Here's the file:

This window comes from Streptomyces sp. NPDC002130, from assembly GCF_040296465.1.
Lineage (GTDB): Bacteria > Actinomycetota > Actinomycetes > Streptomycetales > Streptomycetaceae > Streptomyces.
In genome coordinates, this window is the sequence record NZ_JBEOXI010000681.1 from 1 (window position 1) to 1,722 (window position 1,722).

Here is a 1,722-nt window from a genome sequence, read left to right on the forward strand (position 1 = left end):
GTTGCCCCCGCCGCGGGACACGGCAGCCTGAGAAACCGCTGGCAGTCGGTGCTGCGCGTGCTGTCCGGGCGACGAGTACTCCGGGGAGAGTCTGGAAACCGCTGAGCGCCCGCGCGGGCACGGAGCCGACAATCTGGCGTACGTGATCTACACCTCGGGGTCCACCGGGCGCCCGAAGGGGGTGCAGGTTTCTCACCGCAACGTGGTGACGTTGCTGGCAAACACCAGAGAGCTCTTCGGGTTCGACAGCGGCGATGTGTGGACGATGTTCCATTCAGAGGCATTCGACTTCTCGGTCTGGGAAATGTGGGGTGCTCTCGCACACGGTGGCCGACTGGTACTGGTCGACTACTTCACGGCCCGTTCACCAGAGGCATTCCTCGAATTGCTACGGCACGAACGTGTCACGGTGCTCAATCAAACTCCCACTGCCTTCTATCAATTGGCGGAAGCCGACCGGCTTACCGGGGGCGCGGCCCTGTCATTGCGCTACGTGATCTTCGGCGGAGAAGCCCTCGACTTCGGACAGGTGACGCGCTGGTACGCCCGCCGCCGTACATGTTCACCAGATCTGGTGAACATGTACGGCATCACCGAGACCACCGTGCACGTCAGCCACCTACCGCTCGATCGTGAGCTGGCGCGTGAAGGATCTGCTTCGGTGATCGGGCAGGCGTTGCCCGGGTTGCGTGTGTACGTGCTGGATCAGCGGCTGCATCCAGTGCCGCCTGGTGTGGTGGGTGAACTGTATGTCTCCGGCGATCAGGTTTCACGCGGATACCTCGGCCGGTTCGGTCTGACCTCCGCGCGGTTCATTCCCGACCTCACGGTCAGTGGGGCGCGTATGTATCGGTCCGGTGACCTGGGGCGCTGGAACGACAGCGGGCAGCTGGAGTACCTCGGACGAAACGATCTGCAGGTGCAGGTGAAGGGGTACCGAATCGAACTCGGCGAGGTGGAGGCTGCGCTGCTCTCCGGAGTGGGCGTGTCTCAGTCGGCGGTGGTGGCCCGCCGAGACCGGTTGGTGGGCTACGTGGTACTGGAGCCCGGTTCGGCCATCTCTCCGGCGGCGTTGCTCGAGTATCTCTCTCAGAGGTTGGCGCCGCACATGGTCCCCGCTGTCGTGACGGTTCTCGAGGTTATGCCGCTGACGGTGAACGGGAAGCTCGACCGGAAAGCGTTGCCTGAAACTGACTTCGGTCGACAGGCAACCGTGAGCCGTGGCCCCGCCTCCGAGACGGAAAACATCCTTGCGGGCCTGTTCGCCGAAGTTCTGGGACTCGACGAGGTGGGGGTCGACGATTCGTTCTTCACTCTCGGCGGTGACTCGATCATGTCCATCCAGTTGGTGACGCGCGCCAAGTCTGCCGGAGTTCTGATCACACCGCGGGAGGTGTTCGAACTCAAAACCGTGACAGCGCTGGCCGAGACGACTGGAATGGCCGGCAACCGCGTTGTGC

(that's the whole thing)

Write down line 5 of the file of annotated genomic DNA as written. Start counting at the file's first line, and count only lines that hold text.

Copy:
GTTGCCCCCGCCGCGGGACACGGCAGCCTGAGAAACCGCTGGCAGTCGGTGCTGCGCGTGCTGTCCGGGCGACGAGTACTCCGGGGAGAGTCTGGAAACCGCTGAGCGCCCGCGCGGGCACGGAGCCGACAATCTGGCGTACGTGATCTACACCTCGGGGTCCACCGGGCGCCCGAAGGGGGTGCAGGTTTCTCACCGCAACGTGGTGACGTTGCTGGCAAACACCAGAGAGCTCTTCGGGTTCGACAGCGGCGATGTGTGGACGATGTTCCATTCAGAGGCATTCGACTTCTCGGTCTGGGAAATGTGGGGTGCTCTCGCACACGGTGGCCGACTGGTACTGGTCGACTACTTCACGGCCCGTTCACCAGAGGCATTCCTCGAATTGCTACGGCACGAACGTGTCACGGTGCTCAATCAAACTCCCACTGCCTTCTATCAATTGGCGGAAGCCGACCGGCTTACCGGGGGCGCGGCCCTGTCATTGCGCTACGTGATCTTCGGCGGAGAAGCCCTCGACTTCGGACAGGTGACGCGCTGGTACGCCCGCCGCCGTACATGTTCACCAGATCTGGTGAACATGTACGGCATCACCGAGACCACCGTGCACGTCAGCCACCTACCGCTCGATCGTGAGCTGGCGCGTGAAGGATCTGCTTCGGTGATCGGGCAGGCGTTGCCCGGGTTGCGTGTGTACGTGCTGGATCAGCGGCTGCATCCAGTGCCGCCTGGTGTGGTGGGTGAACTGTATGTCTCCGGCGATCAGGTTTCACGCGGATACCTCGGCCGGTTCGGTCTGACCTCCGCGCGGTTCATTCCCGACCTCACGGTCAGTGGGGCGCGTATGTATCGGTCCGGTGACCTGGGGCGCTGGAACGACAGCGGGCAGCTGGAGTACCTCGGACGAAACGATCTGCAGGTGCAGGTGAAGGGGTACCGAATCGAACTCGGCGAGGTGGAGGCTGCGCTGCTCTCCGGAGTGGGCGTGTCTCAGTCGGCGGTGGTGGCCCGCCGAGACCGGTTGGTGGGCTACGTGGTACTGGAGCCCGGTTCGGCCATCTCTCCGGCGGCGTTGCTCGAGTATCTCTCTCAGAGGTTGGCGCCGCACATGGTCCCCGCTGTCGTGACGGTTCTCGAGGTTATGCCGCTGACGGTGAACGGGAAGCTCGACCGGAAAGCGTTGCCTGAAACTGACTTCGGTCGACAGGCAACCGTGAGCCGTGGCCCCGCCTCCGAGACGGAAAACATCCTTGCGGGCCTGTTCGCCGAAGTTCTGGGACTCGACGAGGTGGGGGTCGACGATTCGTTCTTCACTCTCGGCGGTGACTCGATCATGTCCATCCAGTTGGTGACGCGCGCCAAGTCTGCCGGAGTTCTGATCACACCGCGGGAGGTGTTCGAACTCAAAACCGTGACAGCGCTGGCCGAGACGACTGGAATGGCCGGCAACCGCGTTGTGC